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WALLA WALLA -- Scientists are continuously learning from the rapid way children learn during the first few years of life.
Brain research into the way infants and toddlers learn is helping shed light on the nature of learning and human development.
That was part of the message delivered by Andrew Meltzoff, a leading researcher in infant and child development, during the fourth annual "Our Kids, Our Business" luncheon held Tuesday at Whitman College.
Each year, a prominent figure in early learning research and studies has been invited to speak at the event. Meltzoff, an expert on infant and child development, was this year's guest speaker. Meltzoff's research as co-director of the University of Washington's Institute for Learning and Brain Sciences focuses on early cognition and personality and brain development.
His books, "The Scientist in the Crib: What Early Learning Tells Us about the Mind" and "Words, Thoughts and Theories," explore some of the institute's research and findings.
Meltzoff described the complex learning that occurs in the early years of life, or first 5 years, as almost magical.
"The first 2,000 days are incredibly important for the rest of their lives," he said.
His research has shown that even children as young as 1, without the need of spoken language, can replicate simple gestures, like putting an object in a cup, after it is demonstrated to them.
"Human beings learn what to do, and what not to do, by watching others," he said.
That type of learning sets the stage for children to learn things like foreign languages more easily during their first few years of life. The way children learn, by copying, is also enhanced by strong, positive interactions with the adults they encounter daily.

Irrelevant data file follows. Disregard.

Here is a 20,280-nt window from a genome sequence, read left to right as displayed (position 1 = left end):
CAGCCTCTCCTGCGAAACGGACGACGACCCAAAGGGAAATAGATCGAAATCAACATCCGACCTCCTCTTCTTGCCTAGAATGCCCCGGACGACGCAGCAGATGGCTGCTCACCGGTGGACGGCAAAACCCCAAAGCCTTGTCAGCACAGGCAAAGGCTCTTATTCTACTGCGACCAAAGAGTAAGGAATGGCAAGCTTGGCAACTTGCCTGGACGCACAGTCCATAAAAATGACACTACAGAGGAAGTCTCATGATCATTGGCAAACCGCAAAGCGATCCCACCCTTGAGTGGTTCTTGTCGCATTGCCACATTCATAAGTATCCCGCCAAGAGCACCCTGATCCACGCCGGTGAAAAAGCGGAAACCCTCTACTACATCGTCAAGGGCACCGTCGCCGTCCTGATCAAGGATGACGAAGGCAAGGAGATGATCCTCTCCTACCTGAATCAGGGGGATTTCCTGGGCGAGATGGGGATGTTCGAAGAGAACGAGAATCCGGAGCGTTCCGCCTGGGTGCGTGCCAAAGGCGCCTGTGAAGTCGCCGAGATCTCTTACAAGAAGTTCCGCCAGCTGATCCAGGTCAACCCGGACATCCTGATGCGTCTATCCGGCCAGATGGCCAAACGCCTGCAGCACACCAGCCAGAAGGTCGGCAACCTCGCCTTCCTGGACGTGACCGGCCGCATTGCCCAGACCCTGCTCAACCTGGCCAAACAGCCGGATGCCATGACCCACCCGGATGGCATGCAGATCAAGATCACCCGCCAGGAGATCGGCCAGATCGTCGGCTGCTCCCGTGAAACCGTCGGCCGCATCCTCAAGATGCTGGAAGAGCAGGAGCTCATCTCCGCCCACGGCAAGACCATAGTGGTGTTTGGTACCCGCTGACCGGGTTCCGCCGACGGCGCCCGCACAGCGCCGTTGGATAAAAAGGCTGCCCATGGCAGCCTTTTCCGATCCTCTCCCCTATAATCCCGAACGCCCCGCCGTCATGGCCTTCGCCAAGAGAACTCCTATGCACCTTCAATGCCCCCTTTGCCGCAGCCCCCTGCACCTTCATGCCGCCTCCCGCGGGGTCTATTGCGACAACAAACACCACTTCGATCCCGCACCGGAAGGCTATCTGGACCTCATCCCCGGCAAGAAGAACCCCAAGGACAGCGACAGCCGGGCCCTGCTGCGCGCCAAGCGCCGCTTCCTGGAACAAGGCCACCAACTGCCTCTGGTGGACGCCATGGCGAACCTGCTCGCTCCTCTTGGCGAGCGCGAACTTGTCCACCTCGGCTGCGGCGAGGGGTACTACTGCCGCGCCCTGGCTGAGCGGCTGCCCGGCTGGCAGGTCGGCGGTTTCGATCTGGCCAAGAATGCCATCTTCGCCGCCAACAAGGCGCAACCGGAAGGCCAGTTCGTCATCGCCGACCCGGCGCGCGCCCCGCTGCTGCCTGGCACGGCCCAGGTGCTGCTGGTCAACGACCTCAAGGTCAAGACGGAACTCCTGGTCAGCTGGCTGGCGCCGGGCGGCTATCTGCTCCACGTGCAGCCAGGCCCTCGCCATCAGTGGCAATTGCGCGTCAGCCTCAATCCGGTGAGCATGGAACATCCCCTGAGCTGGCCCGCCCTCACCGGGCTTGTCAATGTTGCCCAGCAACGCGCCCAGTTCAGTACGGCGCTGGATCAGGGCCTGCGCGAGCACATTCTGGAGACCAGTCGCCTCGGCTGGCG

Meltzoff used his research findings to illustrate how critical it is to provide good, quality early learning to children. He emphasized the value of teaching by demonstrating, stating children and humans in general learn best when they are replicating what they are shown.
"Everything we're learning is that the social brain turns on other aspects of learning," he said.
The luncheon included introductions by Megan Clubb, president and chief executive officer of Baker Boyer Bank, and Whitman College President George Bridges. Each shared photos of their own children, and spoke about the importance of supporting and maintaining early learning opportunities for area children.
"We need to make sure all children in our community, all children, have opportunities to learn and grow," Clubb said.
Hosted by the Walla Walla Valley Early Learning Coalition, the even was held at Whitman's Reid Campus Ballroom, and drew about 120 attendees.
The event serves "to gather business and community leaders, together with early learning professionals, to raise awareness, maintain momentum and celebrate achievements," said Samantha Bowen, director of Early Childhood and Parenting Education Programs at Walla Walla Community College. Bowen is also program manager for the ELC.
The ELC's mission is to mobilize the community to support parents as their children's first teachers and to improve access to high-quality early learning opportunities for all young children.
The luncheon has helped draw and engage new community partners each year. Donations received at the luncheon go directly to community early learning partners to support programs. Donations from last year's luncheon were used to buy winter coats, boots and gloves for children, as well as children's and parenting books for local families.